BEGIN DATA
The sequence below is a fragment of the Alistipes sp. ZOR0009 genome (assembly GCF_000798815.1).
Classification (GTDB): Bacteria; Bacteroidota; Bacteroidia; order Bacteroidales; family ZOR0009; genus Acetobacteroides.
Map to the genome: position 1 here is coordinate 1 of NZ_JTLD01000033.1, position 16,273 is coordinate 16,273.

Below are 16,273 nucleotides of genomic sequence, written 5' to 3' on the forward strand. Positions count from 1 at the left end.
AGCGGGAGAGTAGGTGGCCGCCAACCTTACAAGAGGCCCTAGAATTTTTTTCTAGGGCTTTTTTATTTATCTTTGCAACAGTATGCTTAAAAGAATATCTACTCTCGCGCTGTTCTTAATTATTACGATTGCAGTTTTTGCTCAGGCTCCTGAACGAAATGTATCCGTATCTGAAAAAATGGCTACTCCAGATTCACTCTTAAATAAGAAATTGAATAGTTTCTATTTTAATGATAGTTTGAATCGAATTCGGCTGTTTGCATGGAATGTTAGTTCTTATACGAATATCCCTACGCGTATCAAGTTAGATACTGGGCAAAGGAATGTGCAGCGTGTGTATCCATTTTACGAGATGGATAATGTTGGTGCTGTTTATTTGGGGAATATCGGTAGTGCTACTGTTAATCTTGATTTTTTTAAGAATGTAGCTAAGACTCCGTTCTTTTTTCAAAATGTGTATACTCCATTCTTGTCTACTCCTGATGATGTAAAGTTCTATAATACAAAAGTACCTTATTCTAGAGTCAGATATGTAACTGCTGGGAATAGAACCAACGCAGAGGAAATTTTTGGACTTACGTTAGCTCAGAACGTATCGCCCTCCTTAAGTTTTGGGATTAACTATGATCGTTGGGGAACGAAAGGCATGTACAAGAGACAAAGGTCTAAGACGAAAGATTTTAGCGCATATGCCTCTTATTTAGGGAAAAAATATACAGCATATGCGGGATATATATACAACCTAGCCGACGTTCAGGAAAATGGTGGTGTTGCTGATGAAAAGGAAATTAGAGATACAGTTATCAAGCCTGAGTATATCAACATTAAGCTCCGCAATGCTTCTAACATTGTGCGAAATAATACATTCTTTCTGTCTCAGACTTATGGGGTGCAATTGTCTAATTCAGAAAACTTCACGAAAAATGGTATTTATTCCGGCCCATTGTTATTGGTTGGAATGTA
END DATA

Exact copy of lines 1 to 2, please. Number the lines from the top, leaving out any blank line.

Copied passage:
The sequence below is a fragment of the Alistipes sp. ZOR0009 genome (assembly GCF_000798815.1).
Classification (GTDB): Bacteria; Bacteroidota; Bacteroidia; order Bacteroidales; family ZOR0009; genus Acetobacteroides.